The Moores were operating 3 businesses. A mortgage brokerage company, a real estate brokerage company and a used car dealership. Mr. Moore worked full-time for the City of Houston and supposedly ran the real estate and used car dealership. Mrs. Moore ran the mortgage business. According to the Moore's they often traveled 100 to 200 miles per day for their businesses. Mr. Moore's mileage log had the same abbreviations on virtually every day of the year with "generalized" descriptions of the business purposes of the trips.
The Moores filed their 2003 return well after the due date on 12/31/07. They claimed their 3 businesses lost over $84K which more than wiped out any taxes owed on Mr. Moore's wages of $51K. I'm sure you already guessed that the IRS thought this was odd.
The IRS issued a Notice of Deficiency in May of 2009 after redetermining the Moore's tax to be over $18K. On top of the tax, the IRS was looking for $3600 in late filing penalties and $3700 in accuracy-related penalties.
The Moore's made several mistakes with their Schedule Cs (the IRS form used to report self-employed business income and expenses) including:
- Deducting charitable contributions - while they are allowed on Schedule A as a personal itemized deduction, donations to charity do not belong on Schedule C as a business expense unless there is a business purpose to the donation. For example: donating to your local youth athletic association in exchange for advertising on their baseball fields.
- Trying to deduct start-up expenses of a new business before it opened - Mr. Moore claimed over $35K in expenses for his used car dealership before it was even open for business. The Schedule C for this business showed zero income, just expenses. None of those expenses could have been deducted until Mr. Moore opened his doors and even then they are recovered over a 15 year period through amortization (though there is an election to immediately deduct the first $5K in start-up costs in certain circumstances).
- Failure to keep adequate business records - the Moore's were unable (or unwilling) at the time they were audited to provide copies of invoices, statements, canceled checks, etc. to the IRS for their business expenses. When they went to Tax Court, they did have some documentation which the IRS did accept, but the IRS would not concede all of the deductions the Moore's reported.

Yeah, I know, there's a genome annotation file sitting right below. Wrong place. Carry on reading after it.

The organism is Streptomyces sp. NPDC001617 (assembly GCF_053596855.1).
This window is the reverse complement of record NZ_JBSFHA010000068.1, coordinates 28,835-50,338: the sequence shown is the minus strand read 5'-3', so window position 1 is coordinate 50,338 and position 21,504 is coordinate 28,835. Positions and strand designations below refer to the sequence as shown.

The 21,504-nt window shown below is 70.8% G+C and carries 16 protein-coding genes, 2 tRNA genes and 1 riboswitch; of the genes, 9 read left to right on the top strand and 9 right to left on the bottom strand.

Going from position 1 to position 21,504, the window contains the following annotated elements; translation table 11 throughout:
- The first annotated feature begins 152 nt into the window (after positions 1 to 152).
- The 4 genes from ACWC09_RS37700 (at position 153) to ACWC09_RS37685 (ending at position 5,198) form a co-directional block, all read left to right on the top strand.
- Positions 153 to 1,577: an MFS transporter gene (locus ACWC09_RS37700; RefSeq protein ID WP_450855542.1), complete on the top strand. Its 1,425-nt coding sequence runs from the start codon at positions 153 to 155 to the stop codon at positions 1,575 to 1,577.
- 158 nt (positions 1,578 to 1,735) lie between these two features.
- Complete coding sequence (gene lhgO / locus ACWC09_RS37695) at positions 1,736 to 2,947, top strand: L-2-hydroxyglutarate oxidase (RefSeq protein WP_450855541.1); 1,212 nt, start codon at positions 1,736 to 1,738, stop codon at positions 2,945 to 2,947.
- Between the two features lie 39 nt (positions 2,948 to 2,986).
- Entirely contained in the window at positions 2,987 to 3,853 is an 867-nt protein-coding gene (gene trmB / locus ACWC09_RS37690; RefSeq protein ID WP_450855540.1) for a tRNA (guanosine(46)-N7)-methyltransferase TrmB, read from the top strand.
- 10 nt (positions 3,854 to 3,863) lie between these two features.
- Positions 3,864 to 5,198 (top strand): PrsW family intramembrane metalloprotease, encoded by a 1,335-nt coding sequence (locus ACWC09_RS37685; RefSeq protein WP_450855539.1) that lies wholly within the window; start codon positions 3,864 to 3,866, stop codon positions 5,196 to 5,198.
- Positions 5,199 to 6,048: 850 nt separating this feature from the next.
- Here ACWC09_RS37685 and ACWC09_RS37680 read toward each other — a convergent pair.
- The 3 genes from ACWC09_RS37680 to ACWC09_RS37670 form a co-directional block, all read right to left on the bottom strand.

- Failure to keep adequate mileage logs - the Tax Court noted that despite the taxpayers having logs, "those mileage logs, however, contained far too many errors, irregularities, and questionable entries to be considered reliable". The judge disallowed over $34K in auto mileage deductions.
What I want my self-employed clients to take away from this post is that I can't stress enough the importance of documentation of income and expenses.
- Get used to saying "can I get a receipt for that?" Your canceled checks and/or credit card statements are not enough if you are audited. You need proof of payment and proof of what you paid for.
- Fill out those mileage books I give you every year and be sure you are noting the business purpose of your travel! Want an app for that? I use MileBug for iPhone.
- Keep track of all of your income (checks, credit cards and cash received).
- Use separate bank accounts for your business and dedicate a credit card for just business expenses. It just makes things easier for everyone.
- Travel, meals and entertainment always have stricter documentation requirements than other business expenses.
- Ask questions of your Enrolled Agent if you are unsure if something is deductible. Hint: the expense needs to be both ordinary and necessary for your business. While a DJ would be allowed to deduct his iTunes downloads, that same expense wouldn't fly on my tax return.